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Allen v. Taylor

United States District Court, W.D. Kentucky, Louisville

January 8, 2015

RICHARD ALLEN, Petitioner,
CLARK TAYLOR, Respondent.


DAVID J. HALE, District Judge.

Petitioner Richard Allen filed a pro se petition for writ of habeas corpus pursuant to 28 U.S.C. § 2241. Petitioner, a state prisoner, challenges his parole eligibility date. He asserts that he is entitled to a parole board hearing under laws in effect prior to July 15, 1998, which he asserts provided for parole eligibility after 12 years. He states that he has exhausted his administrative remedies through the Kentucky Department of Corrections (KDOC). He states that under KDOC regulations "he is only required to proceed with the Administrative Review Process to the Department of Corrections Offender Information Services in Frankfort KY. I exhausted all available remidies and have no other remedy to help in this matter." As relief, he seeks a writ directing that he be granted a parole hearing; that an order be entered recalculating his sentence pursuant to law in effect prior to July 15, 1998; that a full investigation be had; and that he be awarded any other relief. He attaches various documents.

To warrant relief under § 2241, a petitioner is required to exhaust his state remedies prior to bringing such an action. Atkins v. Michigan, 644 F.2d 543, 546 (6th Cir. 1981). "[T]he doctrine of exhaustion of state remedies has developed to protect the state courts' opportunity to confront initially and resolve constitutional issues arising within their jurisdictions and to limit federal judicial interference in state adjudicatory processes." Id .; see also Rose v. Lundy, 455 U.S. 509, 518 (1982). "A rigorously enforced total exhaustion rule will encourage state prisoners to seek full relief first from the state courts, thus giving those courts the first opportunity to review all claims of constitutional error." Id. at 518-19. Unless unusual or exceptional circumstances make it appropriate to reach the merits of a claim not first exhausted in the state court, the habeas petition should be dismissed. Granberry v. Greer, 481 U.S. 129, 134 (1987); O'Guinn v. Dutton, 88 F.3d 1409, 1413 (6th Cir. 1996) (en banc). The burden is on the petitioner to demonstrate compliance with the exhaustion requirement or that the state procedure would be futile. Rust v. Zent, 17 F.3d 155, 160 (6th Cir. 1994).

Here, because Petitioner stated that he had exhausted his administrative remedies through KDOC, but not in the Kentucky court system, the Court ordered Petitioner to show cause why his petition should not be dismissed for failure to exhaust his state-court remedies. He timely filed his response.

In his response, Petitioner still contends that all he was required to do to exhaust this issue is to follow the KDOC administrative review process and then appeal to the Frankfort Branch. He asserts, "Petitioner has exhausted his remedies administratively which is all that is required pursuant to Ky Policy and Procedures 17.4 prior to filing the instant 2241 petition for federal habeas corpus. Not challenging the Parole Board."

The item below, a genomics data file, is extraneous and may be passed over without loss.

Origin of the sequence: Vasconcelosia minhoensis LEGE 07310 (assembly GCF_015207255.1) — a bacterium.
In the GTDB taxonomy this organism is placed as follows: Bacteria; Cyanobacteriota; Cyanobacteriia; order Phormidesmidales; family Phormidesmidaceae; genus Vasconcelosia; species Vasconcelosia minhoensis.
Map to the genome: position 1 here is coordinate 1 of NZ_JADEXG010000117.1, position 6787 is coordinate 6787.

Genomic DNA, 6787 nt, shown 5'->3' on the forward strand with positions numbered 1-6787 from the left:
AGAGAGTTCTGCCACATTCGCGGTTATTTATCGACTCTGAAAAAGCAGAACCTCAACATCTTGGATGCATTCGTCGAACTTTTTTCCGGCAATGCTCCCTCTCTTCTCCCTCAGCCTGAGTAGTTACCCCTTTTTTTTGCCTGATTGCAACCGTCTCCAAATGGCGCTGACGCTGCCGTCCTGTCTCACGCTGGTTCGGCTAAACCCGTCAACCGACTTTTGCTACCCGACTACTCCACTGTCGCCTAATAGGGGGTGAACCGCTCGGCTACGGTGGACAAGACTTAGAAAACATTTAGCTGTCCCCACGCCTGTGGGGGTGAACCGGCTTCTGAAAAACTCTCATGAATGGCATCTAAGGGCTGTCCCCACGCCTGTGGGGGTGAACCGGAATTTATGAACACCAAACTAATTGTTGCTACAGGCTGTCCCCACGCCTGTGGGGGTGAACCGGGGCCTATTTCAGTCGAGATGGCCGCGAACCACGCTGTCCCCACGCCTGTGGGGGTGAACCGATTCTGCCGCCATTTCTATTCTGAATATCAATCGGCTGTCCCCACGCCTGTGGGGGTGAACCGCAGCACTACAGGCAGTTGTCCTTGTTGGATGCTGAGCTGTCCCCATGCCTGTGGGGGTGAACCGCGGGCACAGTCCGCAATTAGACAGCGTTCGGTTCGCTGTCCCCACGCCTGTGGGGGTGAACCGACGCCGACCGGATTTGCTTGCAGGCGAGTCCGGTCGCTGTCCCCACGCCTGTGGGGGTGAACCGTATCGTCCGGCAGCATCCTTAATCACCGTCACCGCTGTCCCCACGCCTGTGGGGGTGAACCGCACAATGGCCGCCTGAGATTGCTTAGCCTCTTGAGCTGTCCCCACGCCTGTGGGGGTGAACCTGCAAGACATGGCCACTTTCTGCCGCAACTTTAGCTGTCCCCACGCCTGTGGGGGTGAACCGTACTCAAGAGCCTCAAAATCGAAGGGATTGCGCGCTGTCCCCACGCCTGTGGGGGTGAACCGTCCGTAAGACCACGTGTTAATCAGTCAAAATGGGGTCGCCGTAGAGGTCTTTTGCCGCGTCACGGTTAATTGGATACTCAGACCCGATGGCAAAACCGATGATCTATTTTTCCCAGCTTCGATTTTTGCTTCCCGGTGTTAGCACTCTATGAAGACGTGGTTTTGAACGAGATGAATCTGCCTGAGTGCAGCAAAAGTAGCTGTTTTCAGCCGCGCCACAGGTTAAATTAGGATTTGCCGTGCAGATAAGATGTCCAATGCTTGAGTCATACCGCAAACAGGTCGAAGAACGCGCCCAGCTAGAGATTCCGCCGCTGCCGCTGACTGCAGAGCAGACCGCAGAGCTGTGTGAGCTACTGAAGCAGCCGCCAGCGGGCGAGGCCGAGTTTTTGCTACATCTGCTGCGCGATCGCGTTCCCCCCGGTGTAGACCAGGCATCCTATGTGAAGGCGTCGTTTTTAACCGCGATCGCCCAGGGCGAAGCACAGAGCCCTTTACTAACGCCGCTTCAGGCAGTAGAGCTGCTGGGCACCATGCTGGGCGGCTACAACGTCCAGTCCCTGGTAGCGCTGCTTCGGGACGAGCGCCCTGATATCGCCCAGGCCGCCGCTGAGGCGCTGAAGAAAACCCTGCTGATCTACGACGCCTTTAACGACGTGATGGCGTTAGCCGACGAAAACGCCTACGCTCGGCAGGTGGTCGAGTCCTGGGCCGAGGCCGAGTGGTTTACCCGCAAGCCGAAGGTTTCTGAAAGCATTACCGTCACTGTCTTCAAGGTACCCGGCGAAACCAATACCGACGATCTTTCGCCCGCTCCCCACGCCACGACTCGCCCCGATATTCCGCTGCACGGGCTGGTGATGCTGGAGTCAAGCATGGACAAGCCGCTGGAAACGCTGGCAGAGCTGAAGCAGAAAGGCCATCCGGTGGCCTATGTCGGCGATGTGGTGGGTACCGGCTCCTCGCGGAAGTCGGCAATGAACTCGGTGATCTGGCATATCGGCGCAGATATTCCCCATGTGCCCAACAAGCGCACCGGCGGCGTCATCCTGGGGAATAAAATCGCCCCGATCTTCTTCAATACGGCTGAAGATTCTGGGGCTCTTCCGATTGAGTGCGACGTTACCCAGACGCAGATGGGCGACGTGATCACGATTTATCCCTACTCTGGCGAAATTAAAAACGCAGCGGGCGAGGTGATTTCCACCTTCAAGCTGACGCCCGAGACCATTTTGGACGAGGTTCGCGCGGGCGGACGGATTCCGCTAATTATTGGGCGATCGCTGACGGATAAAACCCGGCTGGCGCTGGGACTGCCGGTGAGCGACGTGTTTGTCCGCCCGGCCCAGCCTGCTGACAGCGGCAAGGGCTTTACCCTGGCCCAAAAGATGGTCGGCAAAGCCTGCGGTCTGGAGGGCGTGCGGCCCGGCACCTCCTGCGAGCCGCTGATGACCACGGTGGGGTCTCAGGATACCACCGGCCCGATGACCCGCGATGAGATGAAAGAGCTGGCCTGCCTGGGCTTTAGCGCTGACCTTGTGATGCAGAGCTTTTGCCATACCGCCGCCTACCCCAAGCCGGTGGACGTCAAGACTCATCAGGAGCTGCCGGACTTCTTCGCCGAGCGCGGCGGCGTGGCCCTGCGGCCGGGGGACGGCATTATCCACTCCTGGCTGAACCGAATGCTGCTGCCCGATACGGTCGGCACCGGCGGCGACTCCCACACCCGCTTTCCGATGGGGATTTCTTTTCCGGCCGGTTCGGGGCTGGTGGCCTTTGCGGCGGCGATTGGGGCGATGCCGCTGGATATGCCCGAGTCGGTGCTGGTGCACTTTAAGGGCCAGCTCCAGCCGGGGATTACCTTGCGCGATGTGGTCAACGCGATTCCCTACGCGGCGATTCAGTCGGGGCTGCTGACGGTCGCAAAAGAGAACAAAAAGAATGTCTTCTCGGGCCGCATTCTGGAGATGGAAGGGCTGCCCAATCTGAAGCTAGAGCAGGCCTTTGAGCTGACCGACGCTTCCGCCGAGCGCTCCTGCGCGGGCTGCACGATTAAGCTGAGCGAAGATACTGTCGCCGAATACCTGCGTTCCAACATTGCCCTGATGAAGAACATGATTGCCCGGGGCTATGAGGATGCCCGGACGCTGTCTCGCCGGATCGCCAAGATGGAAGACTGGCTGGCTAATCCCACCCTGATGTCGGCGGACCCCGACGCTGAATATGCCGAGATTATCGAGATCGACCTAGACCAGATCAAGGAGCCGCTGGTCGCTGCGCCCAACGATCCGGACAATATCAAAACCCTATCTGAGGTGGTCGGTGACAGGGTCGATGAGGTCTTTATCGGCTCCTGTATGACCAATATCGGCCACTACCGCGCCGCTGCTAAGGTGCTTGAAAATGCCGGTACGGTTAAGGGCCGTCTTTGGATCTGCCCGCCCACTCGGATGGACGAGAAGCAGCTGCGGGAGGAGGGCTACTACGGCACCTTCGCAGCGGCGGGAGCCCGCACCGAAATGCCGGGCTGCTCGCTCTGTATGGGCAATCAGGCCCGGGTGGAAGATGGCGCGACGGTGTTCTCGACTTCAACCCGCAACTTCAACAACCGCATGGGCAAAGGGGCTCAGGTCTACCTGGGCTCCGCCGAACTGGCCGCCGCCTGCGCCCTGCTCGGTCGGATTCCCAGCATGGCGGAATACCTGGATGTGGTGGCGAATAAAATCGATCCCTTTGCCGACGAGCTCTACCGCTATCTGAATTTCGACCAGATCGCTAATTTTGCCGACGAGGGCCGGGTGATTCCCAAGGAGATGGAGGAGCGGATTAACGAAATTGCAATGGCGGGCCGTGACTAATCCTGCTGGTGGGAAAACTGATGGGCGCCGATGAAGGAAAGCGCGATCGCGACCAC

Here, while the petitioner exhausted his administrative remedies within the KDOC, he failed to present his claims to the courts of the Commonwealth. Petitioner has failed to give the courts of the Commonwealth the opportunity to provide him the relief he seeks. Collins v. Million, 121 F.Appx. 628, 630 (6th Cir. 2005) (holding that a state inmate who challenges the calculation of his sentence must first exhaust his state-court remedies prior to filing suit). Once Petitioner has presented this issue to the Supreme Court of Kentucky, he may bring his challenge here, assuming he is not successful in the state courts. Because Petitioner failed to exhaust his state court remedies prior to seeking federal habeas corpus relief, the Court will deny the petition and dismiss the action without prejudice.


An individual who unsuccessfully petitions for a writ of habeas corpus in a federal district court and subsequently seeks appellate review must secure a certificate of appealability (COA) from either "a circuit justice or judge" before the appellate court may review the appeal. 28 U.S.C. § 2253(c)(1). A COA may not issue unless "the applicant has made a substantial showing of the denial of a constitutional right." § 2253(c)(2); Slack v. McDaniel, 529 U.S. 473, 483 (2000).

When a district court denies such a motion on procedural grounds without addressing the merits of the petition, a COA should issue if the petitioner shows "that jurists of reason would find it debatable whether the petition states a valid claim of the denial of a constitutional right and that jurists of reason would find it debatable whether the district court was correct in its procedural ruling." Slack, 529 U.S. at 484.

When a plain procedural bar is present and a court is correct to invoke it to dispose of the matter, a reasonable jurist could not conclude either that the court erred in dismissing the petition or that the petitioner should be allowed to proceed further. Id. In such a case, no appeal is warranted. Id. The Court is satisfied that no jurist of reason could find its ...

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